Likely, either the partnership or limited liability company is the most flexible of entities now available for business-or investment-related ventures. Whether either such entity is a partnership for tax purposes is the subject of this note.
Checking the box is not all that is necessary to assure partnership status. Recognition of the entity for federal tax purposes is a prerequisite, meaning that there must be business purpose and economic substance to the entity. See 26 CFR Sections 301.7701-2 and 301.7701-3. See also IRS Form 8832 entitled Entity Classification Election.
If partnership characterization fails, the parties may lose certain tax benefits such as pass through deductions, losses or credits. Timing may matter. Tax benefits may be lost due to the failure of the proper person to make certain tax elections.
Be that as it may, partnership status requires that the parties, acting in good faith, undertake their venture for profit or for some other legitimate non-tax business purposes, and that each of them has a meaningful stake in the venture’s success or failure. See, Commissioner v. Culbertson, 337 U.S. 733 (1949) (“Culbertson”).
Estate planners would do well to remember the importance of establishing business purpose. For without a legitimate business purpose, there is no guarantee of partnership tax status, notwithstanding carefully abiding the “check‑the-box” rules and the lawful creation under applicable state law of a partnership, limited liability company or business trust entity.
Totality of Facts and Circumstances
Underlying partnership tax treatment are the fundamental admonitions of the U.S. Supreme Court in Commissioner v. Tower, 327 U.S. 280 (1946) (“Tower”) and Culbertson that look to the parties’ intention to be partners and their demonstration of the successful carrying out of such intention. Analyzing the bona fides, Culbertson provides the test for partnership status as follows:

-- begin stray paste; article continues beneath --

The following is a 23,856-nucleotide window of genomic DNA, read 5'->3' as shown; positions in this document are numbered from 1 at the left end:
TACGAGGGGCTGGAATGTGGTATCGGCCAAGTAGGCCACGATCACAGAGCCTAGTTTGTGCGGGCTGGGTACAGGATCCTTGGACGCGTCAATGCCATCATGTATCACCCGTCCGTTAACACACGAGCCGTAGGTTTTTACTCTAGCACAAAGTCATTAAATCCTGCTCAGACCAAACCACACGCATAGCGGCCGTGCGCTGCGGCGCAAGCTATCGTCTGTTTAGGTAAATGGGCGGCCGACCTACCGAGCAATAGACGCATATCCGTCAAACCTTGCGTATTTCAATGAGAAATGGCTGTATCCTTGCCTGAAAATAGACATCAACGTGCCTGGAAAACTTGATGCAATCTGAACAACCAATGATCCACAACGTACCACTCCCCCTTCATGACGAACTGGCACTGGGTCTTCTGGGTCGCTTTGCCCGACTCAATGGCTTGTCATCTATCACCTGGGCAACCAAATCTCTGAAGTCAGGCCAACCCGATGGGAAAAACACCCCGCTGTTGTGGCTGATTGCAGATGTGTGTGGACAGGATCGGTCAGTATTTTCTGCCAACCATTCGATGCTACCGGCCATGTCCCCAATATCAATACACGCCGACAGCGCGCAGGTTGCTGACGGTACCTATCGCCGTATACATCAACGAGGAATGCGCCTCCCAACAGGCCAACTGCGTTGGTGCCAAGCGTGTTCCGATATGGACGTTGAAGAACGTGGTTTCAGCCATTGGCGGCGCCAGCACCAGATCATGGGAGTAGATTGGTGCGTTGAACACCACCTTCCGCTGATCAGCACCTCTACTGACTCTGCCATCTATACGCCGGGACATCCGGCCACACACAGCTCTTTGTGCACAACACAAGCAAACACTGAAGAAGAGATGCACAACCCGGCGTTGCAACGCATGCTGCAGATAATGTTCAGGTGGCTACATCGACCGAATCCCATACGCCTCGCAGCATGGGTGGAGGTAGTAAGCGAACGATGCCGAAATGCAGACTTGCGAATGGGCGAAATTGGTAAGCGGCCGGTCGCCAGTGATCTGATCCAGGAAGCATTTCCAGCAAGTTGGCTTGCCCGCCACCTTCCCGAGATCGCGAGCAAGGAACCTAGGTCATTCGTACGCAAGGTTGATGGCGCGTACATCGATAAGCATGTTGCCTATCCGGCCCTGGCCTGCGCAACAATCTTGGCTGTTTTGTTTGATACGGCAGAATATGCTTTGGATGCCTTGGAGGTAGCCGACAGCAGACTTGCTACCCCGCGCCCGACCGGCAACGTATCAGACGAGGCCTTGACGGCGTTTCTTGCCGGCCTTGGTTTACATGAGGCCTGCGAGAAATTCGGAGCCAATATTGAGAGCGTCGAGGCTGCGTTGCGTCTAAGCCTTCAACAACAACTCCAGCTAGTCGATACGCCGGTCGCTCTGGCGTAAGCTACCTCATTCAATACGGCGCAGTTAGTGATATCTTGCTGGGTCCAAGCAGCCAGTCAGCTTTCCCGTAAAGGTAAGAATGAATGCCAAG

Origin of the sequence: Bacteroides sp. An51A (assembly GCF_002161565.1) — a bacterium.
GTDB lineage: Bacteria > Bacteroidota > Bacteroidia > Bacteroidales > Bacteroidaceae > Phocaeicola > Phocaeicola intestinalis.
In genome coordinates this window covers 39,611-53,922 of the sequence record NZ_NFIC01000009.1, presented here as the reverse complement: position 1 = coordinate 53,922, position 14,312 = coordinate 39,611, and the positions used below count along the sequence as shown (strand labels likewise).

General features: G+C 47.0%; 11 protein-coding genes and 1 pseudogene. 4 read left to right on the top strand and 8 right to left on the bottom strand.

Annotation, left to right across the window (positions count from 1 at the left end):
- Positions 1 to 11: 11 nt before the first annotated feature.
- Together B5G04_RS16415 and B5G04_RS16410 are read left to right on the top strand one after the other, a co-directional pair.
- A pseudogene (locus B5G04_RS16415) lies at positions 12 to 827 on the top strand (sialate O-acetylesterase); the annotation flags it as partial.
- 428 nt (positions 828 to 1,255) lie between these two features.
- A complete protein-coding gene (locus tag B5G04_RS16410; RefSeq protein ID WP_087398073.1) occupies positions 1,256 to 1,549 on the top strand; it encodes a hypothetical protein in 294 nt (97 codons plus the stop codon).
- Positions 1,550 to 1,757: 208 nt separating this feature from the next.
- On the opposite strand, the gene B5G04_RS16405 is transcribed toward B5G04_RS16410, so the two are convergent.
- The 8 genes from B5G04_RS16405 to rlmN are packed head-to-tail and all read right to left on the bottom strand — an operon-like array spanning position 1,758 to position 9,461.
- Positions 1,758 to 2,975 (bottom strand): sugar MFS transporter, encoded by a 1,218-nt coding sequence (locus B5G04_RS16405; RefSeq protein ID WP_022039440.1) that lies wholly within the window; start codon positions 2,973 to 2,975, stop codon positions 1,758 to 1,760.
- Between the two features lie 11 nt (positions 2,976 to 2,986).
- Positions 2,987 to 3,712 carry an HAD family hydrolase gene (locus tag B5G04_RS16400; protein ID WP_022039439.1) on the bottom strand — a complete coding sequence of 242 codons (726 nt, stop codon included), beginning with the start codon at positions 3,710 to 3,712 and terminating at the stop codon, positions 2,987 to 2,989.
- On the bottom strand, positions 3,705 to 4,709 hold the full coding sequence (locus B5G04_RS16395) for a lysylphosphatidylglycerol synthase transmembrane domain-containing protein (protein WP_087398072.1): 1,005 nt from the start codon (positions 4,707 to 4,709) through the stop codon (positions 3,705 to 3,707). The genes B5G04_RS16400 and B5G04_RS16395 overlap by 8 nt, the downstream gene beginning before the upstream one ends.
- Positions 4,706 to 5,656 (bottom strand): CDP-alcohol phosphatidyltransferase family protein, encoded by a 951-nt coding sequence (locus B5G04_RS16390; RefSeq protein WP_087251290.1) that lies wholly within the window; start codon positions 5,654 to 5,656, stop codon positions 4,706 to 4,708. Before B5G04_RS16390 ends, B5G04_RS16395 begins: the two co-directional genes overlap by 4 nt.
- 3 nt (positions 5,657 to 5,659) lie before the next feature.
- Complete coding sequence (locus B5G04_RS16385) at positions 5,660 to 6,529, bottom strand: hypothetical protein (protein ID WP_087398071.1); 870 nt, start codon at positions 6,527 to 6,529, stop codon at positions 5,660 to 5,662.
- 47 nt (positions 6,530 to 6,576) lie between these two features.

… whether, considering all the facts – the agreement, the conduct of the parties in execution of its provisions, their statements, the testimony of disinterested persons, the relationship of the parties, their respective abilities and capital contributions, the actual control of income and the purposes for which it is used, and any other facts throwing light on their true intent – the parties in good faith and acting with a business purpose intended to join together in the present conduct of the enterprise.
Paraphrasing the recent opinion in Cross Refined Coal et.al., v. Commissioner, 45 F.4th 150 (DC Cir. 2022) (Cross Refined Coal), partnership status requires the parties to have intended their venture to constitute the carrying on of business for profit or other legitimate nontax business purpose, and objectively that each has a meaningful stake in the success or failure of the partnership (i.e., each partner having some “skin in the game”).
Cross Refined Coal
Looking closer at Cross Refined Coal, circa 2008, Cross Refined Coal (the “LLC”) was formed as a subsidiary of AJG Coal (“AJG”). AJG desired to build and operate a coal-refining facility through the LLC to take advantage of the statutory refined-coal tax credit, using technology developed by AJG. 26 USC Section 45(c)(7)(A). It was clear from an economic perspective that it only made sense to pursue this activity because of the availability of the tax credit.
Additional investors were sought in order to spread the financial risk of building and operating the coal-refining facility. Neither AJG nor its parent would have been able to take advantage of all of the resulting credits in a timely fashion.
Fidelity Investments and Schneider Electric joined AJG as members in the LLC and contributed capital for their respective interests. The members all actively participated in the operations of the LLC. The LLC technically became a partnership due to having more than a single member. However, the underlying question was whether it met the requirements of Tower and Culbertson.